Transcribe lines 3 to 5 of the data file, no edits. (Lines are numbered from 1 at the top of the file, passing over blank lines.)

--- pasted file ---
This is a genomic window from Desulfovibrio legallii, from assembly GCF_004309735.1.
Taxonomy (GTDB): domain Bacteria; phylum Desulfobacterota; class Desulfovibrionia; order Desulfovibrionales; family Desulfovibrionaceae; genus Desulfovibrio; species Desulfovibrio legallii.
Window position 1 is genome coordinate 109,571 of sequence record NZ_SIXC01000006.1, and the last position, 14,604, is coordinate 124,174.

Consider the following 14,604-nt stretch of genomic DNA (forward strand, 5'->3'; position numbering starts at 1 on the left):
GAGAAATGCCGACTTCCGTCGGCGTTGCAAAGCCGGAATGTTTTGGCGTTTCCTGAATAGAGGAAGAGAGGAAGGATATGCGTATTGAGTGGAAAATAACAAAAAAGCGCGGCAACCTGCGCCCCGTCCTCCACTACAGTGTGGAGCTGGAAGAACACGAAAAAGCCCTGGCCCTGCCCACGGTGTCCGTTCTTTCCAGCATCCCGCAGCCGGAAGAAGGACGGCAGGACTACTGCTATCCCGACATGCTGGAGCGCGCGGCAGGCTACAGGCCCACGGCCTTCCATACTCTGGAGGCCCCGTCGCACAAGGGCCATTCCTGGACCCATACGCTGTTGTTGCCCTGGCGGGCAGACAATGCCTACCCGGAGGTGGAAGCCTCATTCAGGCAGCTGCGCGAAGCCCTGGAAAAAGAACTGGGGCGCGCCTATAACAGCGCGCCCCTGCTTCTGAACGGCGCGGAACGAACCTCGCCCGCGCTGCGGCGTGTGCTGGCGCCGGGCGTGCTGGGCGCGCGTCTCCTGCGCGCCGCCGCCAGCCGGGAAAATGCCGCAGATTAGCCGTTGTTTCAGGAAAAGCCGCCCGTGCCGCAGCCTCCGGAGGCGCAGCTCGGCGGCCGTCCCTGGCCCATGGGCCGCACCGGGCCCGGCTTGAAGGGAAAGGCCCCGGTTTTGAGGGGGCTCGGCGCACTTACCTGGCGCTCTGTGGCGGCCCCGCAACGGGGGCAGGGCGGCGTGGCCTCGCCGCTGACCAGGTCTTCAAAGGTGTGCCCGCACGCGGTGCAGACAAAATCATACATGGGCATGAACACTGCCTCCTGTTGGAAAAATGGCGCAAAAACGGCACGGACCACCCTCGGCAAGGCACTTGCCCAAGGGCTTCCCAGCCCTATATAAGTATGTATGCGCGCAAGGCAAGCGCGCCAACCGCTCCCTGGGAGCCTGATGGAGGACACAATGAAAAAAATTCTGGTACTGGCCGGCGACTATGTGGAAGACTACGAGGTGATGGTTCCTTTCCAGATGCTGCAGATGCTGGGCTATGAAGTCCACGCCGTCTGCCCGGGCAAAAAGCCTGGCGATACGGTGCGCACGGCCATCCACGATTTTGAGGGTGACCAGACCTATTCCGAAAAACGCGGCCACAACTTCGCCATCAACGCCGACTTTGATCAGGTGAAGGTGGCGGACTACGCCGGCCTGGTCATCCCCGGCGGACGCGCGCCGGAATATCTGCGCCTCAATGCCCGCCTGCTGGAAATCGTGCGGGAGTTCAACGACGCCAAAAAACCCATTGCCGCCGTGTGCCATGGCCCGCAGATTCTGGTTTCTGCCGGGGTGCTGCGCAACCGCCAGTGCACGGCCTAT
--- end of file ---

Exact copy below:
Window position 1 is genome coordinate 109,571 of sequence record NZ_SIXC01000006.1, and the last position, 14,604, is coordinate 124,174.

Consider the following 14,604-nt stretch of genomic DNA (forward strand, 5'->3'; position numbering starts at 1 on the left):
GAGAAATGCCGACTTCCGTCGGCGTTGCAAAGCCGGAATGTTTTGGCGTTTCCTGAATAGAGGAAGAGAGGAAGGATATGCGTATTGAGTGGAAAATAACAAAAAAGCGCGGCAACCTGCGCCCCGTCCTCCACTACAGTGTGGAGCTGGAAGAACACGAAAAAGCCCTGGCCCTGCCCACGGTGTCCGTTCTTTCCAGCATCCCGCAGCCGGAAGAAGGACGGCAGGACTACTGCTATCCCGACATGCTGGAGCGCGCGGCAGGCTACAGGCCCACGGCCTTCCATACTCTGGAGGCCCCGTCGCACAAGGGCCATTCCTGGACCCATACGCTGTTGTTGCCCTGGCGGGCAGACAATGCCTACCCGGAGGTGGAAGCCTCATTCAGGCAGCTGCGCGAAGCCCTGGAAAAAGAACTGGGGCGCGCCTATAACAGCGCGCCCCTGCTTCTGAACGGCGCGGAACGAACCTCGCCCGCGCTGCGGCGTGTGCTGGCGCCGGGCGTGCTGGGCGCGCGTCTCCTGCGCGCCGCCGCCAGCCGGGAAAATGCCGCAGATTAGCCGTTGTTTCAGGAAAAGCCGCCCGTGCCGCAGCCTCCGGAGGCGCAGCTCGGCGGCCGTCCCTGGCCCATGGGCCGCACCGGGCCCGGCTTGAAGGGAAAGGCCCCGGTTTTGAGGGGGCTCGGCGCACTTACCTGGCGCTCTGTGGCGGCCCCGCAACGGGGGCAGGGCGGCGTGGCCTCGCCGCTGACCAGGTCTTCAAAGGTGTGCCCGCACGCGGTGCAGACAAAATCATACATGGGCATGAACACTGCCTCCTGTTGGAAAAATGGCGCAAAAACGGCACGGACCACCCTCGGCAAGGCACTTGCCCAAGGGCTTCCCAGCCCTATATAAGTATGTATGCGCGCAAGGCAAGCGCGCCAACCGCTCCCTGGGAGCCTGATGGAGGACACAATGAAAAAAATTCTGGTACTGGCCGGCGACTATGTGGAAGACTACGAGGTGATGGTTCCTTTCCAGATGCTGCAGATGCTGGGCTATGAAGTCCACGCCGTCTGCCCGGGCAAAAAGCCTGGCGATACGGTGCGCACGGCCATCCACGATTTTGAGGGTGACCAGACCTATTCCGAAAAACGCGGCCACAACTTCGCCATCAACGCCGACTTTGATCAGGTGAAGGTGGCGGACTACGCCGGCCTGGTCATCCCCGGCGGACGCGCGCCGGAATATCTGCGCCTCAATGCCCGCCTGCTGGAAATCGTGCGGGAGTTCAACGACGCCAAAAAACCCATTGCCGCCGTGTGCCATGGCCCGCAGATTCTGGTTTCTGCCGGGGTGCTGCGCAACCGCCAGTGCACGGCCTAT